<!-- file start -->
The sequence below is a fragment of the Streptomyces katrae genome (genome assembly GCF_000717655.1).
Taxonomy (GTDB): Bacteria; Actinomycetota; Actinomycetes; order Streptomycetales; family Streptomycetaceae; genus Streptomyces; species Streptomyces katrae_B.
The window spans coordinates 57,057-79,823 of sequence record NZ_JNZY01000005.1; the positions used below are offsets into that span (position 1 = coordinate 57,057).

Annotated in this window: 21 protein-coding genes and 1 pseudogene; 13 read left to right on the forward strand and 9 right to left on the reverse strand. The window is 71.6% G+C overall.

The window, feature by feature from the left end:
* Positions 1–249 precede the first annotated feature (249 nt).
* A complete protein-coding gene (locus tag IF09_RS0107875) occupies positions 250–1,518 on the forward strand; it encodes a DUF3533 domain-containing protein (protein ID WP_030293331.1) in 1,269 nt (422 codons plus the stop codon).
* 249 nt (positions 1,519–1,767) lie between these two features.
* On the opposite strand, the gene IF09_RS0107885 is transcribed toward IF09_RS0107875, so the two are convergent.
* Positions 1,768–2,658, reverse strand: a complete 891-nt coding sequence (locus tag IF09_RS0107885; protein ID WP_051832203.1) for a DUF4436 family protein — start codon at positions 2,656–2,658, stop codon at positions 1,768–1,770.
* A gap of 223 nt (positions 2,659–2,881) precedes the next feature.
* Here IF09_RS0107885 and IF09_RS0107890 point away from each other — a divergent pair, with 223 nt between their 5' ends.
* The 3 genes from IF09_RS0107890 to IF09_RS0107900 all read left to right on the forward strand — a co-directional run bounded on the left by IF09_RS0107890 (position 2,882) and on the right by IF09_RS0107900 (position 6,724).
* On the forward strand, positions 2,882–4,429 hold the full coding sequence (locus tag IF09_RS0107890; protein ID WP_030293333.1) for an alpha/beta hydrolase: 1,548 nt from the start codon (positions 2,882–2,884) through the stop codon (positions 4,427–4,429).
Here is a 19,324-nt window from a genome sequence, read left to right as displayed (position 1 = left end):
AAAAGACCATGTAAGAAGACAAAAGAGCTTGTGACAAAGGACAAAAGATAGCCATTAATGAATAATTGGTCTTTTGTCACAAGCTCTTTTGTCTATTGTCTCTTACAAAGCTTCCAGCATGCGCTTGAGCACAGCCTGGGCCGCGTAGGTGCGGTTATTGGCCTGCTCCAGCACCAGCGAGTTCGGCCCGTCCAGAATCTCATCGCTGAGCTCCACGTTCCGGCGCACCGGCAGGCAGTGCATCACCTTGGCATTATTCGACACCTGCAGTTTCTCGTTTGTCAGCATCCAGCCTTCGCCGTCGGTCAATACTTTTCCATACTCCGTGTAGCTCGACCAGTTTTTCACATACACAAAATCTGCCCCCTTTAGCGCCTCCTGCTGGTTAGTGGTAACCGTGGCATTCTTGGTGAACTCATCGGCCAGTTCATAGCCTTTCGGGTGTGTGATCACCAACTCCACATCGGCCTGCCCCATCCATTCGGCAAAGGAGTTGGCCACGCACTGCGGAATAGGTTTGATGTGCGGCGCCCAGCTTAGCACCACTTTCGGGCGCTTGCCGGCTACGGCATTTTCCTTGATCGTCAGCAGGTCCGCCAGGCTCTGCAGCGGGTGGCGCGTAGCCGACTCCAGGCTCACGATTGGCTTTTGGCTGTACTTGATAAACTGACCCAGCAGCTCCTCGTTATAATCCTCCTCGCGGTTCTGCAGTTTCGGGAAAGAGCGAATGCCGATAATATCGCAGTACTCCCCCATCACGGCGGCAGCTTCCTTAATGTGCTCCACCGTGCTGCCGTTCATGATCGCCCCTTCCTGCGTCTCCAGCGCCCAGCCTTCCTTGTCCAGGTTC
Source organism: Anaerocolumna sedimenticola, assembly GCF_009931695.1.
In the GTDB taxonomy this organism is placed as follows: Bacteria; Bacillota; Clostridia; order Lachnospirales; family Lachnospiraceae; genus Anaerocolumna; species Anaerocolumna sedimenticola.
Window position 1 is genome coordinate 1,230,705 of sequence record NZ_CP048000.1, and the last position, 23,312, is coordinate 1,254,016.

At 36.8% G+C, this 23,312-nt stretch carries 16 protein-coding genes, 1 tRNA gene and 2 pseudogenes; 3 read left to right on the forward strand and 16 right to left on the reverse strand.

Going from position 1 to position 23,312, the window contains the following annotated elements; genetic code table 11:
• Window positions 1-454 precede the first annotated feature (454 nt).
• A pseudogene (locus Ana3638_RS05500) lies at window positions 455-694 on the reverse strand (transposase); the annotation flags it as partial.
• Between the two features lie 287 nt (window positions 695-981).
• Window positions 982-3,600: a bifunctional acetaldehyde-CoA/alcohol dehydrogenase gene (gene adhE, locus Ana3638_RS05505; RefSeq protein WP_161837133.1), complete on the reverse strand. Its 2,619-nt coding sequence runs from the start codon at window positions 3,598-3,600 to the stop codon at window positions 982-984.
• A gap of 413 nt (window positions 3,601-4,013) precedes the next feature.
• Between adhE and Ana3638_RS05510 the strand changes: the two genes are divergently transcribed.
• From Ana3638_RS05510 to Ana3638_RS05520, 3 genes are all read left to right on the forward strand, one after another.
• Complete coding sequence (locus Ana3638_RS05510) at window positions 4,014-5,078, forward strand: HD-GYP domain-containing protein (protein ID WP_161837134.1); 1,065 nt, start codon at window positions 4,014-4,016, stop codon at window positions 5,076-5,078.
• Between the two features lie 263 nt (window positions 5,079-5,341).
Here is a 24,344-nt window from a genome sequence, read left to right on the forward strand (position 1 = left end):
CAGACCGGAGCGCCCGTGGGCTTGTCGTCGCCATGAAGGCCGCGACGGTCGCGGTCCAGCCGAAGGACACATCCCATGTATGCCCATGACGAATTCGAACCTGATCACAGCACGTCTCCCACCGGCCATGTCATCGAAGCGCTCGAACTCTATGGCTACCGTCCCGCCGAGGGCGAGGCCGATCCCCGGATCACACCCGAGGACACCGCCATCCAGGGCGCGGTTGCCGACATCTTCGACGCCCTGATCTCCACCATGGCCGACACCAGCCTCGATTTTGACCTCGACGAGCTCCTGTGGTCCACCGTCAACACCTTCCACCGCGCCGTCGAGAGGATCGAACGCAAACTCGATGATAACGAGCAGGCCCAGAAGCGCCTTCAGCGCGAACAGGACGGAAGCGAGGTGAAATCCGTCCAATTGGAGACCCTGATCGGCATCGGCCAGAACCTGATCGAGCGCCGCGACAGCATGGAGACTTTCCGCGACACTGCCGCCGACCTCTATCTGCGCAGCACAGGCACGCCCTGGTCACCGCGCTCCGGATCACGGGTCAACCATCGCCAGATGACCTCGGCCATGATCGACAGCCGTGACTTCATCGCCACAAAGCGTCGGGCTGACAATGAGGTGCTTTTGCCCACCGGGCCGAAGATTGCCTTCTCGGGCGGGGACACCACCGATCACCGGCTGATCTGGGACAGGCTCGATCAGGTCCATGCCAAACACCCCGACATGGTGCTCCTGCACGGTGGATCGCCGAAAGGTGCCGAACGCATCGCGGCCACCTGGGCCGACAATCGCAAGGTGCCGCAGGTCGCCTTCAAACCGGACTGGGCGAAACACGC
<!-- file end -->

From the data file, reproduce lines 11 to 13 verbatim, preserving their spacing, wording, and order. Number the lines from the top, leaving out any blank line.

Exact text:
* A gap of 223 nt (positions 2,659–2,881) precedes the next feature.
* Here IF09_RS0107885 and IF09_RS0107890 point away from each other — a divergent pair, with 223 nt between their 5' ends.
* The 3 genes from IF09_RS0107890 to IF09_RS0107900 all read left to right on the forward strand — a co-directional run bounded on the left by IF09_RS0107890 (position 2,882) and on the right by IF09_RS0107900 (position 6,724).